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The World Champion of All Sports?

By Brian | January 17, 2007 | Share on Facebook

Every once in a while, I read something on the web that reminds me to check Google’s Zeitgeist page. Particularly in January, when they produce their End of Year Zeitgeist, the data provides a real, grassroots view of popular culture around the world. Since Google has become so ubiquitous, the number of Google searches for a given item has become a strong barometer of how much people are talking about a given person or event – a kind of a “water-cooler index,” if you will.

Take, for example, the graph above. The (baseball) World Series is relatively popular in the United States in the fall. The (American football) Superbowl is more popular than the World Series, and more globally watched, for a short period of time in the winter. Hence, the green line has a higher peak than the red line. In an Olympic year, the Olympics generate more buzz than the Superbowl and the World Series put together, given their natural relevance to multiple countries around the world, which explains the still higher peak of the yellow line.

Then there’s the (soccer) World Cup. I’ve always heard that it was the most popular sporting event in the world, but HOLY RIOTING CROWDS, BATMAN!, look at the size of that blue line! That’s four times the interest of the Olympics, six times the interest of the Superbowl, and almost twenty times the interest of the World Series!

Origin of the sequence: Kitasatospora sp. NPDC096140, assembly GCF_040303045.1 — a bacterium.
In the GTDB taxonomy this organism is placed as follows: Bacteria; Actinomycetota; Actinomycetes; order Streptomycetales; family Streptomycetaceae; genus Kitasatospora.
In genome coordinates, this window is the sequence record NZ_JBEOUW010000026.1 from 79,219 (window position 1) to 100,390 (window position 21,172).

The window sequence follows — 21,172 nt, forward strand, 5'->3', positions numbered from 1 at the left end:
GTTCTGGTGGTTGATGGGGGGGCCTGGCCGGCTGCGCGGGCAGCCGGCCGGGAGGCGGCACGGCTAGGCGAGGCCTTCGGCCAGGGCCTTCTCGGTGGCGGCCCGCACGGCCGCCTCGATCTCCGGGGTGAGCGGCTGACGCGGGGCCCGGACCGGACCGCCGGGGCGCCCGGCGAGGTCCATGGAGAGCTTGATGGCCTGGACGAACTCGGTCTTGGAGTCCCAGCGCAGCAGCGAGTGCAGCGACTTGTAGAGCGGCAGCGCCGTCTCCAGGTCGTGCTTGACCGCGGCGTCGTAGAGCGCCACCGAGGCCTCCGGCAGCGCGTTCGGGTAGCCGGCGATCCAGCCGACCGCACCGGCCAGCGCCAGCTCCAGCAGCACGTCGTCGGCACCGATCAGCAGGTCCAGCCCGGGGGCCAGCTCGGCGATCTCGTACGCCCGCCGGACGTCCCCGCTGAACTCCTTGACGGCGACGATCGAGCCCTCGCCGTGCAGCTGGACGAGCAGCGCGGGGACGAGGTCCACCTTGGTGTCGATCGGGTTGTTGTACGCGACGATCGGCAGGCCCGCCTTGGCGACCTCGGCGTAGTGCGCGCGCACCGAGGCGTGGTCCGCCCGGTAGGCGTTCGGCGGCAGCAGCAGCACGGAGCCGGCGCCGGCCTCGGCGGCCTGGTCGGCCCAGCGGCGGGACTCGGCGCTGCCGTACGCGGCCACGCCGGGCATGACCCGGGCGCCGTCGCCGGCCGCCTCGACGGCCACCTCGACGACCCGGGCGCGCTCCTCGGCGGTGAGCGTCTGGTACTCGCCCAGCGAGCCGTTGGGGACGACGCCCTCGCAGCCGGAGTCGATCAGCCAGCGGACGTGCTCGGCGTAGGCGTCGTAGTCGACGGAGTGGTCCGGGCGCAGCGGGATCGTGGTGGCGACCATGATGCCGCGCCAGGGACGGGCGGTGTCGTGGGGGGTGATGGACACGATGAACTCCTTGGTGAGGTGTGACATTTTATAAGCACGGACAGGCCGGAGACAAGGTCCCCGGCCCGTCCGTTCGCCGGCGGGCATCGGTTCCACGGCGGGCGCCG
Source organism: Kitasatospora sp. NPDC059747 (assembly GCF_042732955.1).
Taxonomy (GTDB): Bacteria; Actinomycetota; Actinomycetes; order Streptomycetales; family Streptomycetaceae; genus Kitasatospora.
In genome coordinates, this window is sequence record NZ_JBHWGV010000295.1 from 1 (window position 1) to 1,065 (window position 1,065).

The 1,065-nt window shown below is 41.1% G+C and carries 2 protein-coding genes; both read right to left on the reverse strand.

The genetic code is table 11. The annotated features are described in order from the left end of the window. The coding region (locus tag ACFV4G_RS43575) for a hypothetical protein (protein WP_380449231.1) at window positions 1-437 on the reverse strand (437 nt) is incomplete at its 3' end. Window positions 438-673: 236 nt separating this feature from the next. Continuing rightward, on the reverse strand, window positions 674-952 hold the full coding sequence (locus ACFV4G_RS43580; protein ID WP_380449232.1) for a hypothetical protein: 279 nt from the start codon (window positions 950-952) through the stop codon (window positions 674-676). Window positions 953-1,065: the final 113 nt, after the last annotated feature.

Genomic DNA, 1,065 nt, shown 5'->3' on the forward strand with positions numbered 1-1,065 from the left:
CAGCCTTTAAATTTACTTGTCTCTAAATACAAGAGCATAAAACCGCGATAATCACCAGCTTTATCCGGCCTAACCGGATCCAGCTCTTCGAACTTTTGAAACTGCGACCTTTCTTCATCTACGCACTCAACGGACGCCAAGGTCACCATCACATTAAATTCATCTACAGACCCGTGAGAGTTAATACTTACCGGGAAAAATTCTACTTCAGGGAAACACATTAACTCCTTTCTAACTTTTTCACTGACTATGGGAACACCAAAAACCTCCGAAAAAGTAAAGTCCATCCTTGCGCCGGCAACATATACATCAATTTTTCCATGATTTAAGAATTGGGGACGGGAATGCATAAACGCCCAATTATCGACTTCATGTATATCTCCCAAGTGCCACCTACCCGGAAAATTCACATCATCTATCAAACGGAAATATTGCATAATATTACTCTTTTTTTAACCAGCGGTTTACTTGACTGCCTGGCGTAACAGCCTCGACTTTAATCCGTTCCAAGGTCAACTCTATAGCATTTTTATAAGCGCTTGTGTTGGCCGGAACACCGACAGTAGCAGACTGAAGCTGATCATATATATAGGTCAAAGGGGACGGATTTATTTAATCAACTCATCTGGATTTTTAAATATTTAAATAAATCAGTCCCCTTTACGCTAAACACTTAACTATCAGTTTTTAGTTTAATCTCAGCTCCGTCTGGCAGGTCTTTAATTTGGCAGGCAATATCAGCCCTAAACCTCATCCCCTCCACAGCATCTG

Ya learn something new every day…

Topics: Sports Talk, Tech Talk | 2 Comments »

2 Responses to “The World Champion of All Sports?”

  1. Jeff Porten says at January 20th, 2007 at 8:13 pm :
    I think you’re misinterpreting the data. Keep in mind that global Internet traffic is still heavily US-dominated. Also note that most Americans would have zero need to Google for baseball or football — our culture is soaking in it, if you will. Hell, even I know when the Superbowl is this year.

    The World Cup, though, is a different animal in the US, but not overseas. The average guy in France has zero need to look up the World Cup in Google, ne c’est pas?

    So this spike probably doesn’t indicate the global interest in soccer over American sports (which, in fact, you don’t really need Google to demonstrate). Instead, it likely shows an incipient American interest in soccer which probably indicates why LA thought Beckham was worth $250 million.

    Two followup questions:

    1) did you generate that graph yourself? I’d be very interested to see “poker” charted.

    2) Perhaps we should be more interested that the number one “what” Zeitgeist is “what is promiscuous”.

  2. Brian says at January 21st, 2007 at 11:22 pm :
    Good points. Now that you mention it, you’re probably right. In which case, it shows how large the gap is between supply and demand for information on the World Cup, as compared with the World Series or the Superbowl.

    To you questions:

    1) No, the graph was on the “Sports” tab of the Zeitgeist page.

    2) This might speak to the average age of internet users, in a similar way you pointed out their predominant country of origin…

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